The Theory of the Novel  

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The Theory of the Novel (1916) by György Lukács is a work of literary theory and theory of genre. The book is a history of the novel as a form, an investigation into its distinct characteristics and a defense of literary realism.

Lukács later repudiated The Theory of the Novel, writing a lengthy introduction that described it as erroneous, but nonetheless containing a "romantic anti-capitalism" which would later develop into Marxism. (This introduction also contains his famous dismissal of Theodor Adorno and others in Western Marxism as having taken up residence in the "Grand Hotel Abyss".)

Lukács's later literary criticism includes the well-known essay "Kafka or Thomas Mann?", in which Lukács argues for the work of Thomas Mann as a superior attempt to deal with the condition of modernity, while he criticizes Franz Kafka's brand of modernism. Lukács was steadfastly opposed to the formal innovations of modernist writers like Kafka, James Joyce, and Samuel Beckett, preferring the traditional aesthetic of realism. He famously argued for the revolutionary character of the novels of Sir Walter Scott and Honoré de Balzac. Lukács felt that both authors' nostalgic, pro-aristocratic politics allowed them accurate and critical stances because of their opposition to the rising bourgeoisie (albeit reactionary opposition). This view was expressed in his later book The Historical Novel, as well as in his 1938 essay Realism in the Balance.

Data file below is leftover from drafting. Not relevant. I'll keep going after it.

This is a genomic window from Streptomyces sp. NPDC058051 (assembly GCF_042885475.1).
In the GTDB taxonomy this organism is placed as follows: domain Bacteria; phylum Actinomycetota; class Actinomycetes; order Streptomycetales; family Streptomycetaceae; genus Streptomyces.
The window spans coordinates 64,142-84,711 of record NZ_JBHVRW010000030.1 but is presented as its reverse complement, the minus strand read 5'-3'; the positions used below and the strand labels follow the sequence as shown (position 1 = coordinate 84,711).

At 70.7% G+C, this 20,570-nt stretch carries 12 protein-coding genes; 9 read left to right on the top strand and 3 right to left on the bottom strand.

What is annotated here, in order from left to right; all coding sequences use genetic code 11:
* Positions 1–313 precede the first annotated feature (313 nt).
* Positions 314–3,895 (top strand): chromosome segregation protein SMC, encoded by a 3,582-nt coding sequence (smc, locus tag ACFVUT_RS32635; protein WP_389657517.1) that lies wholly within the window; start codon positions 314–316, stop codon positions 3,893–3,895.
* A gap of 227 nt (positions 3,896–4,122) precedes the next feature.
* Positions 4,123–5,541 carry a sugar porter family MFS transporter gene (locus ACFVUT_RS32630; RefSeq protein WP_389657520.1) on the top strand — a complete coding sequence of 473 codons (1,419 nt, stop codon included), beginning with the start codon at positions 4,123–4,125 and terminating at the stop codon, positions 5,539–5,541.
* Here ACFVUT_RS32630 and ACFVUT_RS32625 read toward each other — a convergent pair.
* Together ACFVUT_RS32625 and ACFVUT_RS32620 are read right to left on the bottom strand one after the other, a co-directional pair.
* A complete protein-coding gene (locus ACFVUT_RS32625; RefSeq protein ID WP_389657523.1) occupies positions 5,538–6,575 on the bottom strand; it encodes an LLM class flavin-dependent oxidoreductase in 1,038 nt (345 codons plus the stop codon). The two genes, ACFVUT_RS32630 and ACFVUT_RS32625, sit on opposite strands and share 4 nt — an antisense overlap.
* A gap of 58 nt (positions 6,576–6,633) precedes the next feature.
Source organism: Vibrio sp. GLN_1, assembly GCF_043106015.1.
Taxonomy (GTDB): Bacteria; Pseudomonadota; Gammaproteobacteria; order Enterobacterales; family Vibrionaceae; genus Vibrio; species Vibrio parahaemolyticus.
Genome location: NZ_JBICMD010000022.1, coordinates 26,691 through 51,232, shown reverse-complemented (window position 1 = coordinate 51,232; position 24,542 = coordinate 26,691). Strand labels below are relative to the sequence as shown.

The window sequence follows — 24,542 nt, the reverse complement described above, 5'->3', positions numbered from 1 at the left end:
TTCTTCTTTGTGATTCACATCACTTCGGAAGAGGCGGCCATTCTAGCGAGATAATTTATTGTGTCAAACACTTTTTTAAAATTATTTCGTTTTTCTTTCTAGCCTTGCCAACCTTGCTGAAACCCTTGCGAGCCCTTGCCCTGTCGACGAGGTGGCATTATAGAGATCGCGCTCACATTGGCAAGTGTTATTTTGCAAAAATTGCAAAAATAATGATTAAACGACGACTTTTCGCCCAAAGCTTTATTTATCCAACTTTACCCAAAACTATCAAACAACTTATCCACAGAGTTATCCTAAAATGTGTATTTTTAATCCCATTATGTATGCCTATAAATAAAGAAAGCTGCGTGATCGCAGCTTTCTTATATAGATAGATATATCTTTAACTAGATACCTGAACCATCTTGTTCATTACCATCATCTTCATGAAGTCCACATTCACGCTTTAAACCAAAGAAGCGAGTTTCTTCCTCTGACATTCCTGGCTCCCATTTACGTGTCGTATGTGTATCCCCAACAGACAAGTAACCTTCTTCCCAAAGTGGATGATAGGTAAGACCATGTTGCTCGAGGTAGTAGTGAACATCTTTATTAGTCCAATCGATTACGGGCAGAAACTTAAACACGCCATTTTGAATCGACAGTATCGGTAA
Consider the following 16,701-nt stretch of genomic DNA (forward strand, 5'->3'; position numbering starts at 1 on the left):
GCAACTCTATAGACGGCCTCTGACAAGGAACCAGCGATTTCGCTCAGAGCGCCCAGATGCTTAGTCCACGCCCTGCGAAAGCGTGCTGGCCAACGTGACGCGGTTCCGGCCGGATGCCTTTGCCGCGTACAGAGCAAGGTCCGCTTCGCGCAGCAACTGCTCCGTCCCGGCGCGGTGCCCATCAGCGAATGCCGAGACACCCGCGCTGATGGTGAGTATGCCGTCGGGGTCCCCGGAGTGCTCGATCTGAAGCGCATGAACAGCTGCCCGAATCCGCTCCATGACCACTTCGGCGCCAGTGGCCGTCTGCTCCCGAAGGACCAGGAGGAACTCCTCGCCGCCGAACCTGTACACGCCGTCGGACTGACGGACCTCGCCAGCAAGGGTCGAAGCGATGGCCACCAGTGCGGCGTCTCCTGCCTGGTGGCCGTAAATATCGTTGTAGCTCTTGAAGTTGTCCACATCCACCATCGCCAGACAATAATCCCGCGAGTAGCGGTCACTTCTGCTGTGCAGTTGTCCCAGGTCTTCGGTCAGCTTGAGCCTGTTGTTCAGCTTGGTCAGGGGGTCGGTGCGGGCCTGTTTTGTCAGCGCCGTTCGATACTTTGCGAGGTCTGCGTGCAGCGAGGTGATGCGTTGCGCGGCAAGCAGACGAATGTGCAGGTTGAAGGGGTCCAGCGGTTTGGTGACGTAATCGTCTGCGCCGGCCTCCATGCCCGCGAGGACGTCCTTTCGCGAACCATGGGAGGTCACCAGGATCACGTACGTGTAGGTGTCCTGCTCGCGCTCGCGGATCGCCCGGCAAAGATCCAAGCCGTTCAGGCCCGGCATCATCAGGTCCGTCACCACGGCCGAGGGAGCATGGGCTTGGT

Unless indicated otherwise, the text in this article is either based on Wikipedia article "The Theory of the Novel" or another language Wikipedia page thereof used under the terms of the GNU Free Documentation License; or on original research by Jahsonic and friends. See Art and Popular Culture's copyright notice.

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